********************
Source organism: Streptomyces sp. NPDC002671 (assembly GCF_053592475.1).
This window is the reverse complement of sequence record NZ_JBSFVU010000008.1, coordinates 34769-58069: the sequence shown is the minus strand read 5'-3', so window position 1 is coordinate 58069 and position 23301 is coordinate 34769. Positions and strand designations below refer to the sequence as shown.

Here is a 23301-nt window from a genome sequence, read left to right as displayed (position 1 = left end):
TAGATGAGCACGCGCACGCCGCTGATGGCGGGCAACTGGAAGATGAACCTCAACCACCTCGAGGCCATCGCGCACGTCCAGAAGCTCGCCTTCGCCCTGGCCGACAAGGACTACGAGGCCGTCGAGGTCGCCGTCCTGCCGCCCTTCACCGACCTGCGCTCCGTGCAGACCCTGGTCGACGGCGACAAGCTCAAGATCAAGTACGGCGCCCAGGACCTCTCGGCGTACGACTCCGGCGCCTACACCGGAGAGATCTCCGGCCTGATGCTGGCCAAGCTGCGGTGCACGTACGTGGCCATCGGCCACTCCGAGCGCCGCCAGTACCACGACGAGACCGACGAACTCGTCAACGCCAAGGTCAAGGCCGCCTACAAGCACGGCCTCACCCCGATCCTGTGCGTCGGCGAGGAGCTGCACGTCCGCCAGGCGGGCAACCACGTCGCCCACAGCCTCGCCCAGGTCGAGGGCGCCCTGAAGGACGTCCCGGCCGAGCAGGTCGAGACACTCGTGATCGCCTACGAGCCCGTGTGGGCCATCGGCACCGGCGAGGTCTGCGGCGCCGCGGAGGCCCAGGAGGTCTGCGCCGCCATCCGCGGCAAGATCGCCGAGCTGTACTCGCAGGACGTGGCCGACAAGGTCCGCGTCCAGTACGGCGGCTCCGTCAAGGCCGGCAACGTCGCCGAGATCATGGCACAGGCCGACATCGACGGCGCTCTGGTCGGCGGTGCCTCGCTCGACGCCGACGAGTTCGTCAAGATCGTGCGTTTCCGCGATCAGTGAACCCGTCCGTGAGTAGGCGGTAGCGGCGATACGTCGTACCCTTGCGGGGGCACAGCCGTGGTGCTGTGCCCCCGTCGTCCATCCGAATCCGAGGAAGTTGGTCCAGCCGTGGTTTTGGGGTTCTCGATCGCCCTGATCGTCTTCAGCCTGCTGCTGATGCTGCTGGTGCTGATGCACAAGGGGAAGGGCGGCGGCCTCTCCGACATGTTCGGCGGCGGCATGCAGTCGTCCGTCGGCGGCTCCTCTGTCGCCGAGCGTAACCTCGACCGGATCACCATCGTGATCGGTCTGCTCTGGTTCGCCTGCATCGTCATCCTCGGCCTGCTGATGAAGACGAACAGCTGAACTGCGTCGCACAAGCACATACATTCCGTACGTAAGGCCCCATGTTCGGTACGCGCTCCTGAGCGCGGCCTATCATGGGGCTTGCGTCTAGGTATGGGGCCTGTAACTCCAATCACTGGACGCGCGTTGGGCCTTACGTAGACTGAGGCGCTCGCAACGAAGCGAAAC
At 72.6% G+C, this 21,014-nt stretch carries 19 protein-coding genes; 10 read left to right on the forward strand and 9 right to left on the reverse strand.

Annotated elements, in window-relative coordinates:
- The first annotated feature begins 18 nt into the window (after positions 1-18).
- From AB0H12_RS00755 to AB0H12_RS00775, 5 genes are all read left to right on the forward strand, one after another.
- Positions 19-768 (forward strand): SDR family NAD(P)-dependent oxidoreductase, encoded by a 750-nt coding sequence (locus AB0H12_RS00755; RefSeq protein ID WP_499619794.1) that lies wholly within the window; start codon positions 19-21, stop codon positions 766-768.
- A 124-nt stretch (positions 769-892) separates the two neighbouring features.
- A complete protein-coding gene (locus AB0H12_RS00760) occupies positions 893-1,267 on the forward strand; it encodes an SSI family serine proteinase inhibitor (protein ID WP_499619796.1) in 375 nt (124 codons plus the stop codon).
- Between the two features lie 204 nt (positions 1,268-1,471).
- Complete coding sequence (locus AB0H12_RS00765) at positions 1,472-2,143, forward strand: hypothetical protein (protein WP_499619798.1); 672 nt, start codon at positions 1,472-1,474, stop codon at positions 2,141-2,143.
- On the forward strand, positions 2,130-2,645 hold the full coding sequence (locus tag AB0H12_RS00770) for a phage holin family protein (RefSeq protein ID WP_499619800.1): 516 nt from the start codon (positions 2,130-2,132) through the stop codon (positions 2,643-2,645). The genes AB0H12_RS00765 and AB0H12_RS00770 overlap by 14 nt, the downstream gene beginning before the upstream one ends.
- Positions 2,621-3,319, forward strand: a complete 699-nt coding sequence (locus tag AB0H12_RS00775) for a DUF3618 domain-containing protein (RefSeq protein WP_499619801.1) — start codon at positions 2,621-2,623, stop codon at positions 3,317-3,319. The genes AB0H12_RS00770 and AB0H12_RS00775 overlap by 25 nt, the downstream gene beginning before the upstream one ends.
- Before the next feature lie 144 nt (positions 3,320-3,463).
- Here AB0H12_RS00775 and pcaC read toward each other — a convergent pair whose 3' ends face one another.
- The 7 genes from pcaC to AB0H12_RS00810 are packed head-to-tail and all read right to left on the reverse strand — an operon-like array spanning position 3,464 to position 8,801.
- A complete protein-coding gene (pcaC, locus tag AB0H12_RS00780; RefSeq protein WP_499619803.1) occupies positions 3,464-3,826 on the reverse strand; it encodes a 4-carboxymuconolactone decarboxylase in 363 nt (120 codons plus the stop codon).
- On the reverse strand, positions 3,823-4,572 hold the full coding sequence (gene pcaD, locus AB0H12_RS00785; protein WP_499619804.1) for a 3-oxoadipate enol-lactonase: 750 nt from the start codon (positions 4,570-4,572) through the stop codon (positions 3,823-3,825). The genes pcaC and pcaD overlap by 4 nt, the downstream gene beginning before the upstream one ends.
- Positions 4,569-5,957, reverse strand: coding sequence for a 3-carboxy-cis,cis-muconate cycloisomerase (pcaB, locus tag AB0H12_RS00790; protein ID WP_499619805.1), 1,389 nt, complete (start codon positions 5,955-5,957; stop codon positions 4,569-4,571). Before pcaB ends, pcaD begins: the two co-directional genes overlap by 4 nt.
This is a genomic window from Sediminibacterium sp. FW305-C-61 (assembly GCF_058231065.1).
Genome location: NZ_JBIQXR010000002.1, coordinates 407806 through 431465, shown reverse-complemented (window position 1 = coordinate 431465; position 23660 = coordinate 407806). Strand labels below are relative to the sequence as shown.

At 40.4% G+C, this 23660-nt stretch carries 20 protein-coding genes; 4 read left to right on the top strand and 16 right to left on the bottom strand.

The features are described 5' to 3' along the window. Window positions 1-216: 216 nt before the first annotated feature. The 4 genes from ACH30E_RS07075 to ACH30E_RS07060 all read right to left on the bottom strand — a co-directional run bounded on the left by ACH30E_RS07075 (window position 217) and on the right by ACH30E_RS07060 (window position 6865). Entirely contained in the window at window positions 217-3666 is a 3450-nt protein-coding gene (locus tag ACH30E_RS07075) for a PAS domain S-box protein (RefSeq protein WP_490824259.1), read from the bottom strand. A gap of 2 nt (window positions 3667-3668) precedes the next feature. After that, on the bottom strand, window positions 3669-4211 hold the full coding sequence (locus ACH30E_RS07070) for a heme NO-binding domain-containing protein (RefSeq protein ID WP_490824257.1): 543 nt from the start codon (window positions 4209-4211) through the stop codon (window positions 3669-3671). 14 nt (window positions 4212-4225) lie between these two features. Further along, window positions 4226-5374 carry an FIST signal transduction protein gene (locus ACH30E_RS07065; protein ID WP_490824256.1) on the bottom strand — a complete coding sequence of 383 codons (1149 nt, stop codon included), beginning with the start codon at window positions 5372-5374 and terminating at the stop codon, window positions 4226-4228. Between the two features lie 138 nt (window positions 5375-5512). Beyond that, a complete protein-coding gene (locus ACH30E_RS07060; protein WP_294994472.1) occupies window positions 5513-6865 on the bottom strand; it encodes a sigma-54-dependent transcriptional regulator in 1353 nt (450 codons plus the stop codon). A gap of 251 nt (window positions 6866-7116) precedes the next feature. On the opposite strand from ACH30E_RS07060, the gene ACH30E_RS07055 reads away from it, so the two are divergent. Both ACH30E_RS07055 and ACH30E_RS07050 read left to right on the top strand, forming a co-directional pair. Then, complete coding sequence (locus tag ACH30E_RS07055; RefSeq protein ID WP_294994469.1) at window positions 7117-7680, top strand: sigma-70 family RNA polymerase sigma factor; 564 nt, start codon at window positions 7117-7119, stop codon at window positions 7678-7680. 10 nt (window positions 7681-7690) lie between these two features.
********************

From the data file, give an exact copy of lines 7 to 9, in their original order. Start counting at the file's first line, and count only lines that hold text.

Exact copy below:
- The first annotated feature begins 18 nt into the window (after positions 1-18).
- From AB0H12_RS00755 to AB0H12_RS00775, 5 genes are all read left to right on the forward strand, one after another.
- Positions 19-768 (forward strand): SDR family NAD(P)-dependent oxidoreductase, encoded by a 750-nt coding sequence (locus AB0H12_RS00755; RefSeq protein ID WP_499619794.1) that lies wholly within the window; start codon positions 19-21, stop codon positions 766-768.